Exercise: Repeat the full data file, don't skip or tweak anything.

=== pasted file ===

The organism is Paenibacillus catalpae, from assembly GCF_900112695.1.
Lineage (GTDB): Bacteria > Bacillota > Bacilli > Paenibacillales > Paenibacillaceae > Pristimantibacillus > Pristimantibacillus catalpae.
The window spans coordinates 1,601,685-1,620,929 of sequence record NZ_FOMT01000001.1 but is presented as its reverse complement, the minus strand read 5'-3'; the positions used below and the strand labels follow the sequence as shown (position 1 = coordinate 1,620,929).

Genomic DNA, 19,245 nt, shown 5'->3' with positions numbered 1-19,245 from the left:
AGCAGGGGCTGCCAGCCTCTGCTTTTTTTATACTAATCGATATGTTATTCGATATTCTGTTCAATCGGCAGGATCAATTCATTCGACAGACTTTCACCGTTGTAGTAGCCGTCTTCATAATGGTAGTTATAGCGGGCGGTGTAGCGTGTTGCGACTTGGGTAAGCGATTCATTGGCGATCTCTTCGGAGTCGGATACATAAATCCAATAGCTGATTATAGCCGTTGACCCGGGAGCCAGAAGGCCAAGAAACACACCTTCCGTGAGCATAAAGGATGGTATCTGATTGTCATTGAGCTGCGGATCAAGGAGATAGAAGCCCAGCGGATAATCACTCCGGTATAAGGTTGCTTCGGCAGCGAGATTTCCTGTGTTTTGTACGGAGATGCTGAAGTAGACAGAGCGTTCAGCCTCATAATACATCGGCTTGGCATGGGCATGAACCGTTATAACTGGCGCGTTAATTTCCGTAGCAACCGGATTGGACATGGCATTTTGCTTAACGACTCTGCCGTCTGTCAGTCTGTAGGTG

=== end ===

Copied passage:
The organism is Paenibacillus catalpae, from assembly GCF_900112695.1.
Lineage (GTDB): Bacteria > Bacillota > Bacilli > Paenibacillales > Paenibacillaceae > Pristimantibacillus > Pristimantibacillus catalpae.
The window spans coordinates 1,601,685-1,620,929 of sequence record NZ_FOMT01000001.1 but is presented as its reverse complement, the minus strand read 5'-3'; the positions used below and the strand labels follow the sequence as shown (position 1 = coordinate 1,620,929).

Genomic DNA, 19,245 nt, shown 5'->3' with positions numbered 1-19,245 from the left:
AGCAGGGGCTGCCAGCCTCTGCTTTTTTTATACTAATCGATATGTTATTCGATATTCTGTTCAATCGGCAGGATCAATTCATTCGACAGACTTTCACCGTTGTAGTAGCCGTCTTCATAATGGTAGTTATAGCGGGCGGTGTAGCGTGTTGCGACTTGGGTAAGCGATTCATTGGCGATCTCTTCGGAGTCGGATACATAAATCCAATAGCTGATTATAGCCGTTGACCCGGGAGCCAGAAGGCCAAGAAACACACCTTCCGTGAGCATAAAGGATGGTATCTGATTGTCATTGAGCTGCGGATCAAGGAGATAGAAGCCCAGCGGATAATCACTCCGGTATAAGGTTGCTTCGGCAGCGAGATTTCCTGTGTTTTGTACGGAGATGCTGAAGTAGACAGAGCGTTCAGCCTCATAATACATCGGCTTGGCATGGGCATGAACCGTTATAACTGGCGCGTTAATTTCCGTAGCAACCGGATTGGACATGGCATTTTGCTTAACGACTCTGCCGTCTGTCAGTCTGTAGGTG